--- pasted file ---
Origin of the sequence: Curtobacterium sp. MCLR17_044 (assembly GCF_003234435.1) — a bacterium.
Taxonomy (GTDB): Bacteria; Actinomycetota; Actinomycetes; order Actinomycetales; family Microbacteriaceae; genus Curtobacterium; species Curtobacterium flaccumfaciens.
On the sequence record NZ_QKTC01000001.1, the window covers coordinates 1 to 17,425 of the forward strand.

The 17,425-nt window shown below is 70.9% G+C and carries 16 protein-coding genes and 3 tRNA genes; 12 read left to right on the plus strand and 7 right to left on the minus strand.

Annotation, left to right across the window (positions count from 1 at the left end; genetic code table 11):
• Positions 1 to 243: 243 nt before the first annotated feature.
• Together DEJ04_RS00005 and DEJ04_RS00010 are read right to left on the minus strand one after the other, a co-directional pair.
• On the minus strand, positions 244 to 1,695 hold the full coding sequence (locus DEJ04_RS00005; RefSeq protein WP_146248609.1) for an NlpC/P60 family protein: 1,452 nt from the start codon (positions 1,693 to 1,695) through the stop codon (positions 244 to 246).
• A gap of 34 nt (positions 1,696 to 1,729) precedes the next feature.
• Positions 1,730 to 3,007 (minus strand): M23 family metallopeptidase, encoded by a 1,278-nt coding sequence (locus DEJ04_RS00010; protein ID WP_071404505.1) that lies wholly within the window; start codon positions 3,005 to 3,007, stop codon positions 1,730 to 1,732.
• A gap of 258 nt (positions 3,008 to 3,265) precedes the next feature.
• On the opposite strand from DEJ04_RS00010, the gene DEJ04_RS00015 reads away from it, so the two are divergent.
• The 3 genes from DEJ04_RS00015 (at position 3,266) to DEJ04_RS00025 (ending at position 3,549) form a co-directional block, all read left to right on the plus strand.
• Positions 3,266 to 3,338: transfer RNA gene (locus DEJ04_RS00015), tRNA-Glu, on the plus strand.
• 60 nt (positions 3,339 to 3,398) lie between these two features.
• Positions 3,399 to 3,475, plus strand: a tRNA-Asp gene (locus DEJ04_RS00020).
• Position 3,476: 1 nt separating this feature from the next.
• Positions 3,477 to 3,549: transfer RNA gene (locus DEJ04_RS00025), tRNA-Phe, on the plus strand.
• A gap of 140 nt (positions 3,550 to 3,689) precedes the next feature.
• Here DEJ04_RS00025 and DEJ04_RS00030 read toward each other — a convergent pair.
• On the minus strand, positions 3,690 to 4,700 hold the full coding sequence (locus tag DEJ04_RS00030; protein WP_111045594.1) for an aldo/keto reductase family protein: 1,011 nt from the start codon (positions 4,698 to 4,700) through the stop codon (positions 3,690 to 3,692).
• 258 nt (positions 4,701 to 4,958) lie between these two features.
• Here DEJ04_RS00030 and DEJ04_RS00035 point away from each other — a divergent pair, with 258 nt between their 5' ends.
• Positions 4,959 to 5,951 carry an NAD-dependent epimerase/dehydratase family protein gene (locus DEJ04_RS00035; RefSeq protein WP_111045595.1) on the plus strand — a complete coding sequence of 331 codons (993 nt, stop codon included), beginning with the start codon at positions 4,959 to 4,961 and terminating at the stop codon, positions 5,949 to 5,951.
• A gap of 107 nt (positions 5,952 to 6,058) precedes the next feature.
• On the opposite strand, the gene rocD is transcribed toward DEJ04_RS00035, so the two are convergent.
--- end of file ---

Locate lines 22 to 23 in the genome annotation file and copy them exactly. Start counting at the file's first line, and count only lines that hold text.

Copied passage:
• 258 nt (positions 4,701 to 4,958) lie between these two features.
• Here DEJ04_RS00030 and DEJ04_RS00035 point away from each other — a divergent pair, with 258 nt between their 5' ends.